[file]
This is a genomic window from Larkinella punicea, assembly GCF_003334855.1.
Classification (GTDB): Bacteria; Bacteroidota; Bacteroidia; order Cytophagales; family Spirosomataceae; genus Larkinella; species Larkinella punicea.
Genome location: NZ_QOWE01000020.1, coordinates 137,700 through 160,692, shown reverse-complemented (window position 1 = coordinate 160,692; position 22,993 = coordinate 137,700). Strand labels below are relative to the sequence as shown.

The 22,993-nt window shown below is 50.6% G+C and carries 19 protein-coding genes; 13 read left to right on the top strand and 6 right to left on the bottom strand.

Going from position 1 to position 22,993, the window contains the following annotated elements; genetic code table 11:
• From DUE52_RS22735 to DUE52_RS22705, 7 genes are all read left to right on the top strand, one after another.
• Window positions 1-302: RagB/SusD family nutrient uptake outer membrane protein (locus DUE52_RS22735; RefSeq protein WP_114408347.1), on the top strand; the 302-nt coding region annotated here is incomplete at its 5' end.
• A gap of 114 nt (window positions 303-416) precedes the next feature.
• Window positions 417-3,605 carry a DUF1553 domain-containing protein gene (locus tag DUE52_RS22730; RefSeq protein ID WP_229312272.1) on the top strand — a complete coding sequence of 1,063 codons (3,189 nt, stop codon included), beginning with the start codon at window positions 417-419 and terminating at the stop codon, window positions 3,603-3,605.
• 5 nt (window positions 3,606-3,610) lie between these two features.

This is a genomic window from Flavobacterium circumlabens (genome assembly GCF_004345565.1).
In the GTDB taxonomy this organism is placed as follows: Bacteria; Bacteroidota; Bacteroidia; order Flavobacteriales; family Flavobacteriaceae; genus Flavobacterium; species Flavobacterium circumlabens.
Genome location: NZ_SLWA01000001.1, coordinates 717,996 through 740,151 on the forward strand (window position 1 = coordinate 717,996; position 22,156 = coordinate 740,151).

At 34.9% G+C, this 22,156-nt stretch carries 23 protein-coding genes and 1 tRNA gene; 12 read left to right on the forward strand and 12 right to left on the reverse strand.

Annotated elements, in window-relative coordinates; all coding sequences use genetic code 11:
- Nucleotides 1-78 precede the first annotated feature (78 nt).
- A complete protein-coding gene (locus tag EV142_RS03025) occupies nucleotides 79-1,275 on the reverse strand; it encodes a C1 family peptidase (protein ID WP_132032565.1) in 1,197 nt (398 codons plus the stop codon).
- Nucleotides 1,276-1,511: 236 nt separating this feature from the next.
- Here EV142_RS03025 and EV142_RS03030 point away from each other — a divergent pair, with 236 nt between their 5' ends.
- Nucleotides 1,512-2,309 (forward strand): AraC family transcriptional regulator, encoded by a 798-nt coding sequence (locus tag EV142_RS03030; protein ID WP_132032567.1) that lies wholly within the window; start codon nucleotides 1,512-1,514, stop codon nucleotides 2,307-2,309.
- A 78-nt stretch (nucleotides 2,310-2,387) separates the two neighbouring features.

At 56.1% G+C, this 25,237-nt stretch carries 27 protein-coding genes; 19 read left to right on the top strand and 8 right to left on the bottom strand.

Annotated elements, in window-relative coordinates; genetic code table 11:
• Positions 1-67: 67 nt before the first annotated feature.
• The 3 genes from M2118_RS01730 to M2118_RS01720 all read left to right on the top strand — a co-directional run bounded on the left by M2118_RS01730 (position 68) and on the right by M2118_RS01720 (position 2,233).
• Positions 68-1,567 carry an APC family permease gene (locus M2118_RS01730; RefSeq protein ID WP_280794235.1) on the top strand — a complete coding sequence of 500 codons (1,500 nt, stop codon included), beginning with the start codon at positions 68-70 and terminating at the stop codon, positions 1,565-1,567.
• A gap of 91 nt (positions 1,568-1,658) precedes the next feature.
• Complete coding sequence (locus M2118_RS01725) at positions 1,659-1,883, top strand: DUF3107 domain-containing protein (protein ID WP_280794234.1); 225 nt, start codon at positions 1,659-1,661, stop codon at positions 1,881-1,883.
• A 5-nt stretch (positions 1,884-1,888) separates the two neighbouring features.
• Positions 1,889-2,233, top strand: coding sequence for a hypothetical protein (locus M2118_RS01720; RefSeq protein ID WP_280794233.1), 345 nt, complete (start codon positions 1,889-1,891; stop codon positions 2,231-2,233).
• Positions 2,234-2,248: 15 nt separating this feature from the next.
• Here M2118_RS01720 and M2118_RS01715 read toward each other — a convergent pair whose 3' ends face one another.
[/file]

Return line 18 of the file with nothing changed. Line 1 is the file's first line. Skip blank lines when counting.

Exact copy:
- Nucleotides 1,276-1,511: 236 nt separating this feature from the next.